Music with a deep, thumping bass played somewhere in the distance. The room, furnished with old sofas and beanbags, was lit by some twenty or so lava lamps that were spread about on small tables and shelves. About a dozen people sat around the room, half of them smoking joints. At one end of the room was a huge sofa with an equally large man sitting on it. Two men stood at each side of the sofa, dressed in black, holding what Kadamba knew to be Uzis, nasty projectile weapons that were difficult to control. None of them moved as the three men were brought in front of the sofa.
The large man on the sofa removed his dark glasses. All of his fingers and each of his thumbs were adorned with heavy gold rings set with huge jewels. Around his neck hung thick braided chains of gold, and a few of the necklaces had huge rings dangling from them. He threw the glasses onto the sofa and stared intently at the dealer, who Kadamba now knew was nicknamed, “Lippy.”
“Da fuck you thinkin’?” demanded the man, in a voice as deep as his size, as he rose from the sofa. He was tall and thick. Kadamba watched as the huge man looked Lippy up and down, with a look of disdain on his face. The man wasn’t quite as big and muscular as Jackos the Giant, but he was every bit as intimidating. Lippy was shaking as the man strode two paces and landed his fist with a terrible blow into Lippy’s gut.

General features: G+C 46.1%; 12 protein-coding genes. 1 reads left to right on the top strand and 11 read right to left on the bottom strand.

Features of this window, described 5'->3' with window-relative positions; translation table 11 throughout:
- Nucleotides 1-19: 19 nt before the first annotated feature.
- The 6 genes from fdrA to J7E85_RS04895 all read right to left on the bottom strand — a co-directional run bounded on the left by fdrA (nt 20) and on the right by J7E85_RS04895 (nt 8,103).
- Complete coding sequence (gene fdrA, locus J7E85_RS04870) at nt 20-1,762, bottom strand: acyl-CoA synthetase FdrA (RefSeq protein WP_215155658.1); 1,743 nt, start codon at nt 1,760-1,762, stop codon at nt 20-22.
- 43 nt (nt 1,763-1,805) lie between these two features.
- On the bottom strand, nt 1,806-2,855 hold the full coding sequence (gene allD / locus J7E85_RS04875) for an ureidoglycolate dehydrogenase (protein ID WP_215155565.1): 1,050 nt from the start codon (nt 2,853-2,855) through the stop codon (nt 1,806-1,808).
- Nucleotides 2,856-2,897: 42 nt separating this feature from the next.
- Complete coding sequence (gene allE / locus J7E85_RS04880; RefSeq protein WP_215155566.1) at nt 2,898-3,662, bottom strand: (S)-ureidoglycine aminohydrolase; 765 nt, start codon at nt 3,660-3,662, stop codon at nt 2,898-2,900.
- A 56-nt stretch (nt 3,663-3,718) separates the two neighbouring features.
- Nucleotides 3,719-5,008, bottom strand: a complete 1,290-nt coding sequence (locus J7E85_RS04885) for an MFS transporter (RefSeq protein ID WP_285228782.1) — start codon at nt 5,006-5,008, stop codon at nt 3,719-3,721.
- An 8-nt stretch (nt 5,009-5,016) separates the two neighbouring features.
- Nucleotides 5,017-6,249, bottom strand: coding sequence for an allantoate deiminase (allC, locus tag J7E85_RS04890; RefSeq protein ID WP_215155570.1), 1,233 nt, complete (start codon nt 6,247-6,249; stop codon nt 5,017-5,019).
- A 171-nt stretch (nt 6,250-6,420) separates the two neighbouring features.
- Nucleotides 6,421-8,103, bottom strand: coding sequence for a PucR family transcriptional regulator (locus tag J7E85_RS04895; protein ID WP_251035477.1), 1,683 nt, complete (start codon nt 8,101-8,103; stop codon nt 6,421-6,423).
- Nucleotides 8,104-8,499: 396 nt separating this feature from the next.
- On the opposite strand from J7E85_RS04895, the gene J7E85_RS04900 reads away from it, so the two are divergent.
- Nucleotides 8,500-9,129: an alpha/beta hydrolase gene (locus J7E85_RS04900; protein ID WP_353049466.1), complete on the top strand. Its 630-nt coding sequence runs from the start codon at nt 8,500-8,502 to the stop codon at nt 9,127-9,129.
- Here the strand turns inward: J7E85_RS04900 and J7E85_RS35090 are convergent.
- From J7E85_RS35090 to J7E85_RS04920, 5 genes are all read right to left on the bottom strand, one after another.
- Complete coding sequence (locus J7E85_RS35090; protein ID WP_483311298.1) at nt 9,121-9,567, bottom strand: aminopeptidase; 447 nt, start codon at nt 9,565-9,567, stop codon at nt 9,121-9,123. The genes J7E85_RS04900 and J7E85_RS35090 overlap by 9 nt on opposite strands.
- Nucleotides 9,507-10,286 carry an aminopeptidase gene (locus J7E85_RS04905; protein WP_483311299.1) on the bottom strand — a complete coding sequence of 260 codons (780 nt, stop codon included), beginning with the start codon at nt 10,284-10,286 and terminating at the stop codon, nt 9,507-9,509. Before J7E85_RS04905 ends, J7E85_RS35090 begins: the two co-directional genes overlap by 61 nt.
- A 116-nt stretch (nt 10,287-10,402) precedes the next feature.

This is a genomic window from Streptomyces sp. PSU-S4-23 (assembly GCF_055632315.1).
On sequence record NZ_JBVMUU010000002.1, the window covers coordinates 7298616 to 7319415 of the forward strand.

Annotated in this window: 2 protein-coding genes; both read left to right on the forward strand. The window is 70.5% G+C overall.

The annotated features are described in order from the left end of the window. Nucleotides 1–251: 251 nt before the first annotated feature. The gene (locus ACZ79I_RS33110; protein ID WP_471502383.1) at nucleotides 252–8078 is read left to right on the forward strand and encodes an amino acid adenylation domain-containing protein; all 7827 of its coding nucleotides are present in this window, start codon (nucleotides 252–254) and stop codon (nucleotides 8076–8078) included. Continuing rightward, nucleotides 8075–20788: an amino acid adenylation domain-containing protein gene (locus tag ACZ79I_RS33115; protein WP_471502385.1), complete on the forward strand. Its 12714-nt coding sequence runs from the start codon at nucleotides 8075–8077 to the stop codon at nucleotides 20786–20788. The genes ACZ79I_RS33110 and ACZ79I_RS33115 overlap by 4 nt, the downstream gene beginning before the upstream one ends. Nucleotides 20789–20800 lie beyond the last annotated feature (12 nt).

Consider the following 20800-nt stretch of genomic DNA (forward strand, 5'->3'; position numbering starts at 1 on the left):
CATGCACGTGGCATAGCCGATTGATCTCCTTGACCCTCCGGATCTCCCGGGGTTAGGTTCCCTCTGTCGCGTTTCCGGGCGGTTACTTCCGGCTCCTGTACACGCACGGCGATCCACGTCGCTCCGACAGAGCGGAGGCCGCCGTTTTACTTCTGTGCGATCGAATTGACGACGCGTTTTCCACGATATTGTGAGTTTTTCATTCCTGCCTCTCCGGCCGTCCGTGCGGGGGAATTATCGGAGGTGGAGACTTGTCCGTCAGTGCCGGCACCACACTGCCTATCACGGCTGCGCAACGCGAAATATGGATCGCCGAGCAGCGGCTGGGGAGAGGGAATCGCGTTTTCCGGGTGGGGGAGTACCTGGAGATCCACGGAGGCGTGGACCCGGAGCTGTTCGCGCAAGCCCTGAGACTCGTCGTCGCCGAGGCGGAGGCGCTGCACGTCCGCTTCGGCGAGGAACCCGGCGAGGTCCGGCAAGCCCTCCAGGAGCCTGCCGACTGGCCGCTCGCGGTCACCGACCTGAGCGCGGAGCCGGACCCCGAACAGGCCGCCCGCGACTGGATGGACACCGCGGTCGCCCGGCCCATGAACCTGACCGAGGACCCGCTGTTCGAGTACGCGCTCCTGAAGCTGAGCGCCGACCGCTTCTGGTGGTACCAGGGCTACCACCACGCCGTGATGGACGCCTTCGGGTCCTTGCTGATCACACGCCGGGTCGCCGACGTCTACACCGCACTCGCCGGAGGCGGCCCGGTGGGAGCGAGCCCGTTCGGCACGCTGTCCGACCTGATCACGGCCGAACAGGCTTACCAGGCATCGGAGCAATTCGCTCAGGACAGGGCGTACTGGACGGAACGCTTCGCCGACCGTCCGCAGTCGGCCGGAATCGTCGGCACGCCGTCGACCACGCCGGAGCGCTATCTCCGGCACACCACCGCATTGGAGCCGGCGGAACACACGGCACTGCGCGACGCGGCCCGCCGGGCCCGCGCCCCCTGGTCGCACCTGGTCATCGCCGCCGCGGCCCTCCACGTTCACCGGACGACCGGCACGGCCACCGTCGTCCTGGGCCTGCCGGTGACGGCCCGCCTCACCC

Lippy drop to the floor on his knees, crying and apologizing. “They dropped me, man. I ain’t have no choice. They wanna buy papers. I ain’t know what else to do.”
“Da fuck you think bringin’ ‘em here?” Daddy Rings repeated, as he kicked Lippy, sending him flying across the floor.
Kadamba’s hand shot out to grab Dr. Tarea’s arm when he heard the doctor begin to speak. Kadamba knew that this had to play out before they could say anything. The best thing in the world was to shut up and wait.
Daddy Rings bent over Lippy, warning, “You best hope they ain’t nuthin’ but buyers, or you won’t be seein’ yo momma ever again.”
Daddy Rings stepped back to Kadamba and Dr. Tarea, “Da fuck you two want in my house?”